“Did you call us here for a reason, Clarence?” he said bluntly. “I do have other work to do, after all.”
“The Order of Britain.”
Silence filled the room. Nathaniel's eyes narrowed slightly.
“What about it?”
“How would you like to be a member?”
Nathaniel shook his head.
“The Order of Britain hasn't existed for two hundred years, sir. It was shut down by one of your predecessors.” He smiled grimly. “He felt it was getting too powerful, too strong within the Guild.”
“And I'm deciding to bring it back. I fail to see what the difficulty is here.”
“The council will never approve.”
“It's not their decision to make.”
Clarence leaned back in the groaning chair, and smiled.
“Ah, one of the difficult questions.”
He gestured to the seats nearest him, and, sharing a look, the three sat.
“The fact is my friends, that the world has changed. The threats we face are becoming ever more subtle. Look at the serpent cult – they haven't raised their ugly heads in three generations, and suddenly you're exchanging gunfire with them in America.”
“Well, some of us were.” Callum muttered.
Clarence smiled at the young man.
“And here we have our best reason to reform the order. A young man, the blood of dragons in his veins, working for the guild.”
“I wasn't offered much of a choice, Clarence.” Callum said quietly.
“Well, you've been given that apartment for your personal use. Now it's time to pay the rent, dear boy. I imagine you're going slightly mad in there anyway.”
Callum grunted an acknowledgement, but said nothing. Clarence leaned forward, steepling his fingers.
“The Guild needs a strong right arm. You three are the most experienced agents we could put into the field at the moment – and I need you to prove that this will be worthwhile.”
Nathaniel glanced at Elizabeth, who shrugged. His eyes flickered to Callum.
“Why not?” the dragon-blood responded. Nathaniel smiled.
“Alright, we're in.”
“Jolly good show.” Clarence enthused. “Now, as you've probably guessed, I have a mission for you. A spot of fun in the sunshine, one might say.”
“Where?” Nathaniel asked, dread filling his voice.
“Why, India, my boy. Time to be of service to the empire.”
“India?” Callum said flatly.
“Did I stutter?” Clarence asked mildly. “Yes, India. A situation has arisen at a British garrison based some six hundred miles from Bombay. They're rather isolated, as I'm sure you can imagine.”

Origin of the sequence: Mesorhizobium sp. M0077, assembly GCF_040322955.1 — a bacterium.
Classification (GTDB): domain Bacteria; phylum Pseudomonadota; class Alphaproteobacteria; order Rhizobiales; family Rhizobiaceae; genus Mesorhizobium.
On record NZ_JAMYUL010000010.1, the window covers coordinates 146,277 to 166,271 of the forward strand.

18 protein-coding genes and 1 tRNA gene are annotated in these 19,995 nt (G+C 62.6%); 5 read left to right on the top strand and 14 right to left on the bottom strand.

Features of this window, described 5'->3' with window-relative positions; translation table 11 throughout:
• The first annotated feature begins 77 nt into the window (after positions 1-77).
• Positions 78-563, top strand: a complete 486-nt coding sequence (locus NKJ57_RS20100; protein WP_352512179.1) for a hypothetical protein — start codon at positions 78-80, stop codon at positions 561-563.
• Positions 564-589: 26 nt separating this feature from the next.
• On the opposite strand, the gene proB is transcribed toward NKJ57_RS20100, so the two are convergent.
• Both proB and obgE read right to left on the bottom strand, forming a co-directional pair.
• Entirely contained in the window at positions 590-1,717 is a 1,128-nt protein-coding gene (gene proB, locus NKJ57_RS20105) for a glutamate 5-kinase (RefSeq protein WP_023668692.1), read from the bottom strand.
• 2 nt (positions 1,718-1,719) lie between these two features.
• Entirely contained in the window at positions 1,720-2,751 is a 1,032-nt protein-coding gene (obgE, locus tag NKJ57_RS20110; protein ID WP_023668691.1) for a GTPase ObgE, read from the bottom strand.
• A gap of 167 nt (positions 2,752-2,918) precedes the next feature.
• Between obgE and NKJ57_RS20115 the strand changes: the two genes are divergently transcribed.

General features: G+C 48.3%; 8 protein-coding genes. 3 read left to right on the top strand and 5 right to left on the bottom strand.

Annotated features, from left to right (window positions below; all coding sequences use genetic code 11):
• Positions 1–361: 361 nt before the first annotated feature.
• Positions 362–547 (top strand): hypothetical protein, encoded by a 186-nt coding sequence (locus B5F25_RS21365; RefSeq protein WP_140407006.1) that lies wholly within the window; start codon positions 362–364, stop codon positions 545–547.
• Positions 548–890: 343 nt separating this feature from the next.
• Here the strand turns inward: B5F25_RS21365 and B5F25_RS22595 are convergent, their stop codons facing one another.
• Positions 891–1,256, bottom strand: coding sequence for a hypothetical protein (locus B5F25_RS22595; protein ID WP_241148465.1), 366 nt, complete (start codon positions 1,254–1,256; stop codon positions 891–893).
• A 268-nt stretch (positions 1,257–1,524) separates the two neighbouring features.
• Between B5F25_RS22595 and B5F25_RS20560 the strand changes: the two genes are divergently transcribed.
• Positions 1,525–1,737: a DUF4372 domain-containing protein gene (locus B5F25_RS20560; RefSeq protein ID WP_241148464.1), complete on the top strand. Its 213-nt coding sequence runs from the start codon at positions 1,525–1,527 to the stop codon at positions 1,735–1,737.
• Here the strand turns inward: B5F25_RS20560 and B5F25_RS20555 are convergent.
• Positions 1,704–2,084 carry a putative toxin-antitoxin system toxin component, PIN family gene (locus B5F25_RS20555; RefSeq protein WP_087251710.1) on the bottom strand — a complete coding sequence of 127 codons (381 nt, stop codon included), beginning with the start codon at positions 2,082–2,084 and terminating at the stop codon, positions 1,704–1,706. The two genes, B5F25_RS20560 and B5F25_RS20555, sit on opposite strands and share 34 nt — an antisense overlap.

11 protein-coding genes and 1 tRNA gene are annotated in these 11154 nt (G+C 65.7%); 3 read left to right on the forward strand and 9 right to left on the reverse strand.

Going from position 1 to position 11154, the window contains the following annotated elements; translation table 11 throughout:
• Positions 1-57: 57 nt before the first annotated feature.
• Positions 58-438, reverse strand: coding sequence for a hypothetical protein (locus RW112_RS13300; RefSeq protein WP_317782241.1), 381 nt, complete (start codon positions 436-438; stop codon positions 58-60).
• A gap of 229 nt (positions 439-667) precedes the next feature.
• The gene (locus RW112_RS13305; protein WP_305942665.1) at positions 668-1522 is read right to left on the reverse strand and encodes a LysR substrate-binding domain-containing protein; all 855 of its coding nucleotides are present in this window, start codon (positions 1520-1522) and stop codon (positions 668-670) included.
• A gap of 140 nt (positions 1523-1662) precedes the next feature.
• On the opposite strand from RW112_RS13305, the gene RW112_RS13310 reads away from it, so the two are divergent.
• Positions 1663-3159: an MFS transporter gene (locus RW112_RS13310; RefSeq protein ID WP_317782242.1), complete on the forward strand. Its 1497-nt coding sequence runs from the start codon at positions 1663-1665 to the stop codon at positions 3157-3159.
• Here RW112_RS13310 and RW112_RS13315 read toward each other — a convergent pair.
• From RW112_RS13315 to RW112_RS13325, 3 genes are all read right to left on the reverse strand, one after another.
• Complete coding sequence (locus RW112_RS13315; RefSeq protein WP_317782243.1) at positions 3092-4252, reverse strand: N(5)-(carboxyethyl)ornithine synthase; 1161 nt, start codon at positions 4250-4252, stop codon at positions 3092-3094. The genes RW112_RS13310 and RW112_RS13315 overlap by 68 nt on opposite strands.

“That's the nature of the forces out there.” Elizabeth noted. “There's an awful lot of isolated forts.”
“Indeed, my dear. Yet, when one of them starts reporting that they are being attacked, the whole government takes notice.”
“And is that who we're serving?” Callum asked.
Clarence smiled slightly.
“Callum, my boy, when the British government makes a formal request to the guild, we have to take notice.”
“When it suits you.”
“Of course. We're servants of Britain, not servants of her prime minister. Nevertheless...”
He pulled a dossier from beneath his pile of newspapers, and passed it to Nathaniel.
“I feel that this case will intrigue you.”
Nathaniel opened the dossier, and quickly scanned over the first few lines. His eyes flicked back up to Clarence, who sat impassively watching the trio.
“Alright – if Callum is in.”
He slid the dossier to Callum, who began to read the report out of the remote fortress of Kasharim. Elizabeth craned over his shoulder, her eyes flickering down the page.
“They're being attacked by phantoms?” She said, her voice disbelieving.
“More than phantoms. They're experiencing something physical.”
Elizabeth raised a cynical eyebrow, and glanced at Callum, who was still reading the report.
“How old is this?” He asked.
“A week, or so.”
Callum leant back, an drummed his fingers on the surface of the round table.
“...it could be nothing. Too much sunshine has odd effects on people.”
“True.” Clarence acknowledged.
“But you don't think it is, do you?” Callum asked.
“I do not, no.” Clarence looked firmly at the dragon-blood, his eyes narrowing slightly. “Let me be clear, I am not reforming the Order as some token gesture or because I feel I have no better way to use the guild's resources. I am reforming the guild to deal with problems that more earthly forces cannot. I believe this is one of those problems.”
Callum smiled grimly.
“I agree with you. Something about this doesn't smell right.”
“Very true. Although that could be the brie.”
Callum glanced at Elizabeth, then at Nathaniel.
“Alright, I'm in.”
It was a queasy looking Callum who stood at the rail as the ship moved into harbour at Bombay. Elizabeth, dressed in lightweight muslin shirt and skirt, approached from the forward stateroom, her hair tied back into a ponytail.
“You look bloody awful.” She laughed.
He glared at her, then returned to staring at the harbour, trying not to lose his breakfast overboard.
“I take it you don't travel well.”
“What gave you that impression?”
“Well, cheer up, we'll be on solid land soon.”
He turned around, and leant back against the railing, gulping in fresh air.
“Any idea where we go from here?”
“Army headquarters. Nathaniel wants to check in with the situation before we go in.”
Callum nodded his approval, and braced himself as the ship nestled up against the dockside. He watched with palpable relief as the sailors threw mooring lines across, securing the ship against the capricious tide.
As the crew began to run the gangway out onto the quay, Nathaniel approached from amidships.
“I've arranged for our baggage to be brought up, so we can get straight to work, if that's alright.” He squinted at Callum. “You look bloody awful.”
Callum glared at him in response.
The trio were escorted from the front gates of the army's headquarters, through a series of corridors, until they were invited to sit in a long anteroom. Callum sprawled on one of the comfortable armchairs, and fished a packet of cigarettes out of his pocket. As he raised his hand to light one, Nathaniel held up a warning hand, and tossed him a pack of matches. Callum raised a quizzical eyebrow.
“Lets not show off all our secrets yet.” The senior agent said. “The walls have eyes in this sort of place.”
“You're worried about the army?” Elizabeth asked.